Why 'Vampire Academy' is not 'Twilight': Director Mark Waters explains

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Image Credit: Ron Batzdorff

Best friends bonded by an ancient tradition — one a full vampire who ranks pretty high on the food chain, the other a half human, half vampire bound to protect her — and a prep school filled with the usual teenage dramas with a twist: You must fight to survive.

Does this sound like Twilight? We didn’t think so.

Although the film features our favorite fanged friends, the Vampire Academy series is a totally new take on the vampire legend — and a fresh face in the competitive world of movies based on YA novels. Director Mark Waters talked to EW about his 2013 film and how it will set itself apart in a crowded landscape.

Twilight was about a naive person who knew nothing of a certain world, basically discovering that this world existed and totally being indoctrinated into it and falling in love with a vampire, which is interesting,” Waters said. “It’s also different from Harry Potter in that sense. This is about two people who are deeply embedded in this world, and the audience is the one who is taking the journey of being transported and learning about it for the first time while the characters are deeply, deeply in it and trying to just live and survive day to day within this world.”

Waters also told moviegoers to get the image of brooding vampire teens out of their heads: These characters aren’t all doom and gloom.

“I find a lot of YA movies … are almost kind of navel-gazing in a sense of sincerity and self-importance. I think the nature of this material is that it doesn’t go that direction. Even when things are deadly serious, they are still really kept interesting and kept in a place where we never lose that wit and humor, which is kind of the thing that my brother and I like to do in all movies.”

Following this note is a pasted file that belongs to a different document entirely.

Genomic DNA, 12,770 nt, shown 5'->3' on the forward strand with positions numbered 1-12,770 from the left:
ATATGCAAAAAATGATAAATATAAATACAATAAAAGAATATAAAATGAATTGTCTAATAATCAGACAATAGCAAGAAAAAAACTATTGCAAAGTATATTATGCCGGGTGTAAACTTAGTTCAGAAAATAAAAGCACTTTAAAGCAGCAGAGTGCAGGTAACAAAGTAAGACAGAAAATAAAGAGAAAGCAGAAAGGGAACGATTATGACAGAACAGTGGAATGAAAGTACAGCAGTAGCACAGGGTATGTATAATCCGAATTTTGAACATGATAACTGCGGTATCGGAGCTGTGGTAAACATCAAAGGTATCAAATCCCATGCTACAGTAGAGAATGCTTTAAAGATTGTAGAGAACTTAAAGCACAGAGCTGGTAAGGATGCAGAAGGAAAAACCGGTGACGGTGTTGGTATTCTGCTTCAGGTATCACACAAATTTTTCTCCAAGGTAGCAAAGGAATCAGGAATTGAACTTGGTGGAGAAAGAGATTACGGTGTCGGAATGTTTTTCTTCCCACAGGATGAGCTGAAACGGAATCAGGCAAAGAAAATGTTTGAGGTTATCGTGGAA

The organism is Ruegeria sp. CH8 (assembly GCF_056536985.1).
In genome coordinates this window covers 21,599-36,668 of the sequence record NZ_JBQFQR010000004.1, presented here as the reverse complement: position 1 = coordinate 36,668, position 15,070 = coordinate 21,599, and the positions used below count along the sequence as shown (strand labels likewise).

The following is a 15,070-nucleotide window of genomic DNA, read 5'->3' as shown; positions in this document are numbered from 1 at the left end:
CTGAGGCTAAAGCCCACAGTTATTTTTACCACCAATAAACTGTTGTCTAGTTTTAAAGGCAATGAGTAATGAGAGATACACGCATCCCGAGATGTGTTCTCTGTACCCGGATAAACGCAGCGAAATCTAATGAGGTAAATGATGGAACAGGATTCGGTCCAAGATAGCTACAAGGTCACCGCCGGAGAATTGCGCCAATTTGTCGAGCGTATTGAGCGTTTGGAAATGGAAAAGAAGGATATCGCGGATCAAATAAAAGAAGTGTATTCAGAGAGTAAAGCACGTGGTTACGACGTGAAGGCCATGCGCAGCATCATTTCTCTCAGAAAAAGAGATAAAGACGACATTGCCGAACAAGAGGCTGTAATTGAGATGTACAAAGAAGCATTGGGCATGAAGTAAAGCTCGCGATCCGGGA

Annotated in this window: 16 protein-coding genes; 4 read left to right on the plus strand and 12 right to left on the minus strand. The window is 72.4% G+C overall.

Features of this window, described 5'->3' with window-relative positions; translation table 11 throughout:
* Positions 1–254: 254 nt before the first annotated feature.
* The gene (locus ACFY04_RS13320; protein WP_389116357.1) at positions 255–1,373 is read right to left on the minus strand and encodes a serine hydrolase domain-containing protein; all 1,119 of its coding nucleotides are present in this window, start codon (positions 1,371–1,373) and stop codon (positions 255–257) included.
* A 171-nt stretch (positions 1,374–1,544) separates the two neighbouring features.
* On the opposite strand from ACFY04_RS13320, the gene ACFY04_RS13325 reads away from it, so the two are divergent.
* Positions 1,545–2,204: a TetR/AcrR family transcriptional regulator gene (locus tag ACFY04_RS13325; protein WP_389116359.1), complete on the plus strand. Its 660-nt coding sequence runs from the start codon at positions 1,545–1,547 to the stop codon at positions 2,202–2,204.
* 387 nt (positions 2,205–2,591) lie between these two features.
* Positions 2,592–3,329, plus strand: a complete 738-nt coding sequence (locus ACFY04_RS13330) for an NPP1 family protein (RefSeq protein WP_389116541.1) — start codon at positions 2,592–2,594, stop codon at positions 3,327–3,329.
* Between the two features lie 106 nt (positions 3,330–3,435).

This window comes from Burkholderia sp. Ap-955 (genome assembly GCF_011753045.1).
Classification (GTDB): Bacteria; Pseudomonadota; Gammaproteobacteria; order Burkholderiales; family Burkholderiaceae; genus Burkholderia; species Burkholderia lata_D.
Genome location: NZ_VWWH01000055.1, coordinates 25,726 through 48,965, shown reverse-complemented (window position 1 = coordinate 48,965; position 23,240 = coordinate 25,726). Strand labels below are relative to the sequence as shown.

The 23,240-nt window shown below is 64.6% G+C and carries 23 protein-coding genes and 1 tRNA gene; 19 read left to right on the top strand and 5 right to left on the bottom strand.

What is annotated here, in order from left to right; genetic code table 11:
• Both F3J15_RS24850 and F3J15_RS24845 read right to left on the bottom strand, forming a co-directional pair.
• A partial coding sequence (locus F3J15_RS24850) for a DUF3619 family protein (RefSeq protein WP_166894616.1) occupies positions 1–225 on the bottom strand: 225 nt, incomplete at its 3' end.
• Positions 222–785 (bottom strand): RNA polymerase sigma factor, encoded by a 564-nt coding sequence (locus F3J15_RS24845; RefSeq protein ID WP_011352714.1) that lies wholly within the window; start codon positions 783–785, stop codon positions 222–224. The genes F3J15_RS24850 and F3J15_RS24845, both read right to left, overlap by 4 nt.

Waters’ brother Dan wrote the script and made a big effort to keep the vibe similar to that of the books.

“I think the big difference tonally from the other movies that you could say are kind of globally put under the YA genre really comes from that humor and subversive wit that comes from my brother’s writing and from Richelle Mead’s book themselves.”

Recognizing that fans of Vampire Academy will likely prove impossible to please (as with every literary fandom facing a film adaptation), Waters said he didn’t really try.

“I think every person who reads the book has their own images that come to mind when they read it, just like I do and part of my job is. … I read things and imagine them and then kind of start trying to kind of take what I imagine and make it visual for everybody else to see. It just happens to be my personal vision, and every person’s is going to be different, every book reader.”

So who was the director looking to get the stamp of approval from?

“As soon as I signed on to the project, my brother and I flew up to Seattle and sat down with Richelle Mead and talked about all of the books. … The good news is that she loved the screenplay and thought it was hilarious and thought it very much captured her books while still kind of adding, making things more cinematic and putting the action on steroids — but never straying too far from being loyal to her storylines and loyal to her characters.”

Mead, the author and inspiration for the movie, was on hand for every question Waters had about the story — from uniform designs to hair color of the characters. She was even invited to set for a week, to see her imagination come to life.

Part of that vision paired the usual drama of high school and being a teen with actual mortal peril and high-intensity action scenes. Waters said he loved fusing the two and creating a unique blend of drama.

“It just so happens in this movie that the stakes and the drama and the intensity of it is real in the sense that, yes, they’re going through classic things about ‘does this boy like me or not,’ ‘is this girl out to get me,’ but at the same time underplaying all of this is a true life-and-death saga because they are vampires who have predatory, evil vampires out to kill them. It makes everything very potent because … there actually is real, scary stakes and an urgency going on at all times.”

Check out the first teaser trailer for Vampire Academy below, and head to theaters on Valentine’s Day to catch the action:

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